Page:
Eleanor Starkey

‌‌‌‌Eleanor Starkey - eleanor.starkey@ncl.ac.uk


PhD Title:

Community-Based Monitoring and Modelling for Catchment Management and Restoration within the UK


PhD Project Details:

Hydrological catchments are complex systems which need to be monitored over time in order to characterise their behaviour on a local level, model, implement mitigation measures and meet policy targets.  However, data is often inadequate within rural areas and local knowledge is not routinely harvested.  Long-term evidence is required to provide stakeholders with confidence if ‘working with natural processes’ is the way forward (Starkey and Parkin, 2015).


Although the terminology varies in the literature and in practice (e.g. volunteer monitoring and citizen science), community-based monitoring is a form of participatory action research which encourages the public to observe their local environment (Roy et al., 2012).  This innovative approach has been implemented across other environmental disciplines but it has not been fully investigated within catchment science, mainly due to data quality concerns (Buytaert et al., 2014).  However, this technique has the potential to offer a timely and low-cost solution to mass data collection in catchments, whilst offering various social benefits.


As a result, this PhD project seeks to address the following research questions:

  • Can communities monitor their local catchment using a low-cost citizen science approach?
  • Is community-based data reliable and is it meaningful to ‘professionals’?
  • Can community-based data be used to model and support the catchment management process?
  • Is a community-based approach to catchment management sustainable?


The rural 42km2 Haltwhistle Burn catchment in Northumberland is acting as the main case study site for this project where a monitoring programme has been implemented.  ‘River Watch’ volunteers have been trained to monitor various catchment parameters and issues over time using simple and low-cost techniques.  These observations (e.g. Images 1 and 2) are being used to characterise and visualise the catchment, model flood events, identify locations suitable for natural flood management and understand the benefits of this type of data.



Buytaert, W., Zulkafli, Z., Grainger, S., Acosta, L., Alemie, T.C., Bastiaensen, J., De Bièvre, B., Bhusal, J., Clark, J. Dewulf, A., Foggin, M., Hannah, D. M., Hergarten, C., Isaeva, A., Karpouzoglou, T., Pandeya, B., Paudel, D., Sharma, K., Steenhuis, T. S. Tilahun, S., Van Hecken, G., Zhumanova, M. (2014) ‘Citizen Science in Hydrology and Water Resources: Opportunities for Knowledge Generation, Ecosystem Service Management, and Sustainable Development’, Frontiers in Earth Science 2(26) pp. 1-21.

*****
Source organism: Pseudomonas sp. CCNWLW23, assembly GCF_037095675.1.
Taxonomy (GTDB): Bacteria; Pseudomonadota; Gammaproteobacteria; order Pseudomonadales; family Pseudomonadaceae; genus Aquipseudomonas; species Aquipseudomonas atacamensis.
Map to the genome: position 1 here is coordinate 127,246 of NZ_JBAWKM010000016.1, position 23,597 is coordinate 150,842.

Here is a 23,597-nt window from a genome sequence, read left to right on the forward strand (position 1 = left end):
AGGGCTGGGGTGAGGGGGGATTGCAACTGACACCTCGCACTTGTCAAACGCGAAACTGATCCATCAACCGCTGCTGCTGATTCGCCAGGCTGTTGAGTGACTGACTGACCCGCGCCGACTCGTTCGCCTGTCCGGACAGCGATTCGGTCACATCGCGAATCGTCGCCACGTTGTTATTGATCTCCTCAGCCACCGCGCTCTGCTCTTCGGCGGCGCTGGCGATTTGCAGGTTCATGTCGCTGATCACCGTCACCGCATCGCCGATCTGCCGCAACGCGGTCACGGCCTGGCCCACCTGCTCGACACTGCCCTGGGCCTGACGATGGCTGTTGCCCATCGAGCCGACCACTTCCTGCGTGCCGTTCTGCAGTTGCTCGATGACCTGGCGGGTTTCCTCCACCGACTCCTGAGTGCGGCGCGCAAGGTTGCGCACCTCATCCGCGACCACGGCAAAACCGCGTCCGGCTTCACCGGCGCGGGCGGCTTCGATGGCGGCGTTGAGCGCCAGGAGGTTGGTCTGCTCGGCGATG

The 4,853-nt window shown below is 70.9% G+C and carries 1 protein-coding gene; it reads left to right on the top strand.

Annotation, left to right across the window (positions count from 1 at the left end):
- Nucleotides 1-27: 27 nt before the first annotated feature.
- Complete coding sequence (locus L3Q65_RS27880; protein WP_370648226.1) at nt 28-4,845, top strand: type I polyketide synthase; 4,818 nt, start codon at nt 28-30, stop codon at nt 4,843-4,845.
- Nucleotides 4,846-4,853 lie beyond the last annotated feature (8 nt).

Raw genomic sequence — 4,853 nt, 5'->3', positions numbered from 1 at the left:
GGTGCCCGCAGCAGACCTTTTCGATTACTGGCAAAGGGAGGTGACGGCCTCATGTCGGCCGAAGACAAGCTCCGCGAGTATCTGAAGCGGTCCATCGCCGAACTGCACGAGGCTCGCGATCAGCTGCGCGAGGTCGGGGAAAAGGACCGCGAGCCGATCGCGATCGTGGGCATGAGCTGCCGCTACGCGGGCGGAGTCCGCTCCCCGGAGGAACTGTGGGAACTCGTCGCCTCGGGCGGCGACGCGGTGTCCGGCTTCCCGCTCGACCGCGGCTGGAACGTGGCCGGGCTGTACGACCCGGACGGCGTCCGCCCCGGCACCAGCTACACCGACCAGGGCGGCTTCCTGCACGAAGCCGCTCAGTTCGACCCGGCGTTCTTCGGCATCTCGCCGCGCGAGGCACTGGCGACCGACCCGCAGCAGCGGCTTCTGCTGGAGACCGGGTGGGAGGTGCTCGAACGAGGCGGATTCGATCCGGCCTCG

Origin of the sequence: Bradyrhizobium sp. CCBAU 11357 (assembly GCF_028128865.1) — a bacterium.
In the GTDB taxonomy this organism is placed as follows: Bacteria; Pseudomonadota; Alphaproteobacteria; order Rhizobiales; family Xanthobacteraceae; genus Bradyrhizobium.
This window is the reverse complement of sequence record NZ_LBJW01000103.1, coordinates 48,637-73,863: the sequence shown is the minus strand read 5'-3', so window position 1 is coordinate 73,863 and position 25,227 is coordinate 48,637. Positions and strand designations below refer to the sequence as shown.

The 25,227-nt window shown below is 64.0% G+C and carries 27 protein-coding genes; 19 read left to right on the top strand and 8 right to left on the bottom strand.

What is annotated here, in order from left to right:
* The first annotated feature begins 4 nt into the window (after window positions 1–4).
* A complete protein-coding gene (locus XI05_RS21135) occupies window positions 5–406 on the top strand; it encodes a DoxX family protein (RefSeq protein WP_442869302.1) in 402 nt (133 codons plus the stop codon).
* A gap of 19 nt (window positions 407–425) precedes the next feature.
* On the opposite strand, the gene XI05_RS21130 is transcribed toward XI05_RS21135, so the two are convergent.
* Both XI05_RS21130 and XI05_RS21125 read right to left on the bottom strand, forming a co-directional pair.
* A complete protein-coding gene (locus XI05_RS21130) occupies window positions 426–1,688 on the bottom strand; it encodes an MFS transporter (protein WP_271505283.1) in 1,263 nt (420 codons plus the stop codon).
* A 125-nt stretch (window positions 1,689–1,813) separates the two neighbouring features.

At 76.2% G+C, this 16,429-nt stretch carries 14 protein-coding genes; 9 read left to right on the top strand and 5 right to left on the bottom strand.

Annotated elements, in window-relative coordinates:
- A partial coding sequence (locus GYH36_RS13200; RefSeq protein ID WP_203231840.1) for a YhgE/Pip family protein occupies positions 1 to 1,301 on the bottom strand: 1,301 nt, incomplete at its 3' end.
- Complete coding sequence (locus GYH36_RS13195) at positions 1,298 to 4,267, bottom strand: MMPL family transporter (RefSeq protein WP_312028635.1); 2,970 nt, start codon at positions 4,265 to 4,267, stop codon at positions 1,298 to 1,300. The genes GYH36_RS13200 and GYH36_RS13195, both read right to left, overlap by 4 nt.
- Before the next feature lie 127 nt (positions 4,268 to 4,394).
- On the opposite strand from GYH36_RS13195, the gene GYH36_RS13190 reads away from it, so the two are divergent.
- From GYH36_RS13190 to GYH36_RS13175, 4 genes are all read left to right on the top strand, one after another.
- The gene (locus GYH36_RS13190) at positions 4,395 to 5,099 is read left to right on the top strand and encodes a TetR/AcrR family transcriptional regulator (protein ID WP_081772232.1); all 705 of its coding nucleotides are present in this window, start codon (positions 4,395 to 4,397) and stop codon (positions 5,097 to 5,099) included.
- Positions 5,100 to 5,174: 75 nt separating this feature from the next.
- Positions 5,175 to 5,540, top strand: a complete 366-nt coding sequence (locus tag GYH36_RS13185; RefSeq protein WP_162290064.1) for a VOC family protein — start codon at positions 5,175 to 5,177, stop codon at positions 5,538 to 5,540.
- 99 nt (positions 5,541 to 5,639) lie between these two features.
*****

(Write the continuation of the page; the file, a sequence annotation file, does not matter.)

CaBA (2015) Haltwhistle Burn Citizen Science. Available at: http://www.catchmentbasedapproach.org/best-practice/use-data/haltwhistle-burn


Roy, H. E., Pocock, M. J. O., Preston, C. D., Roy, D. B., Savage, J., Tweddle, J. C. and Robinson, L. D. (2012) ‘Understanding Citizen Science & Environmental Monitoring, Final Report on behalf of UK-EOF’, NERC Centre for Ecology & Hydrology and Natural History Museum.


Starkey, E and Parkin, G. (2015) Community Involvement in UK Catchment Management. Marlow: Foundation for Water Research. Available at: http://www.fwr.org/Catchment/frr0021.pdf.



(Image 1 - Example of river levels and rainfall data collected by members of the Haltwhistle Burn community to date (2014/2015). Photographs and videos collected help volunteers to interpret graphical information and understand their catchment’s response over time)



(Image 2 - Community-based observations are extremely useful during and after heavy rainfall. Photographs here show natural flood management features ‘slowing the flow’ above the town of Haltwhistle. Without these community-based observations, evidence confirming their performance would not be available)



Dr Geoff Parkin

Dr Paul Quinn

Dr Andy Large




Tyne Rivers Trust



This PhD project has also supported the ‘Haltwhistle Burn Total Catchment Approach’ project, a wider ‘Catchment Restoration Funds’ (CRF) initiative led by Tyne Rivers Trust and funded by Defra.  The community-based monitoring aspect has provided a legacy framework to the CRF project as it is encouraging locals to monitor the Haltwhistle Burn catchment beyond the lifetime of the project.